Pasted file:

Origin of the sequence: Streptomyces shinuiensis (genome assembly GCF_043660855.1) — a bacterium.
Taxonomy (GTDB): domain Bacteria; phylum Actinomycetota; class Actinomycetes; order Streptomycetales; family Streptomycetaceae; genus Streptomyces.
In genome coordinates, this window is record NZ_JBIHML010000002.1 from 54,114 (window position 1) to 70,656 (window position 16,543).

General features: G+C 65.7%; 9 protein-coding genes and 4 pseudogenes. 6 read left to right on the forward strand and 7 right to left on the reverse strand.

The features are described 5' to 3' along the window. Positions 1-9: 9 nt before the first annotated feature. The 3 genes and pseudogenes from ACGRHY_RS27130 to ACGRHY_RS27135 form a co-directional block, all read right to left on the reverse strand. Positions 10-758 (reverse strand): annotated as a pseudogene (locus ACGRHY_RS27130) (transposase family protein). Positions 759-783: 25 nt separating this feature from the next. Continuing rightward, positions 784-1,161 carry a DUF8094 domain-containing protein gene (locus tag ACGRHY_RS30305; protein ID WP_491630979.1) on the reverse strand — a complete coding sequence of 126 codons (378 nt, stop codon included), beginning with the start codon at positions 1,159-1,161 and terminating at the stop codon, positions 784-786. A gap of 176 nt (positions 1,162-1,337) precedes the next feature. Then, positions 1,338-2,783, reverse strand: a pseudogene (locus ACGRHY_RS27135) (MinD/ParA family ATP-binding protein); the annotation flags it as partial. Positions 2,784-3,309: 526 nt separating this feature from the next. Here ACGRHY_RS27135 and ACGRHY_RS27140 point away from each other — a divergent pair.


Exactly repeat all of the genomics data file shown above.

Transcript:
Origin of the sequence: Streptomyces shinuiensis (genome assembly GCF_043660855.1) — a bacterium.
Taxonomy (GTDB): domain Bacteria; phylum Actinomycetota; class Actinomycetes; order Streptomycetales; family Streptomycetaceae; genus Streptomyces.
In genome coordinates, this window is record NZ_JBIHML010000002.1 from 54,114 (window position 1) to 70,656 (window position 16,543).

General features: G+C 65.7%; 9 protein-coding genes and 4 pseudogenes. 6 read left to right on the forward strand and 7 right to left on the reverse strand.

The features are described 5' to 3' along the window. Positions 1-9: 9 nt before the first annotated feature. The 3 genes and pseudogenes from ACGRHY_RS27130 to ACGRHY_RS27135 form a co-directional block, all read right to left on the reverse strand. Positions 10-758 (reverse strand): annotated as a pseudogene (locus ACGRHY_RS27130) (transposase family protein). Positions 759-783: 25 nt separating this feature from the next. Continuing rightward, positions 784-1,161 carry a DUF8094 domain-containing protein gene (locus tag ACGRHY_RS30305; protein ID WP_491630979.1) on the reverse strand — a complete coding sequence of 126 codons (378 nt, stop codon included), beginning with the start codon at positions 1,159-1,161 and terminating at the stop codon, positions 784-786. A gap of 176 nt (positions 1,162-1,337) precedes the next feature. Then, positions 1,338-2,783, reverse strand: a pseudogene (locus ACGRHY_RS27135) (MinD/ParA family ATP-binding protein); the annotation flags it as partial. Positions 2,784-3,309: 526 nt separating this feature from the next. Here ACGRHY_RS27135 and ACGRHY_RS27140 point away from each other — a divergent pair.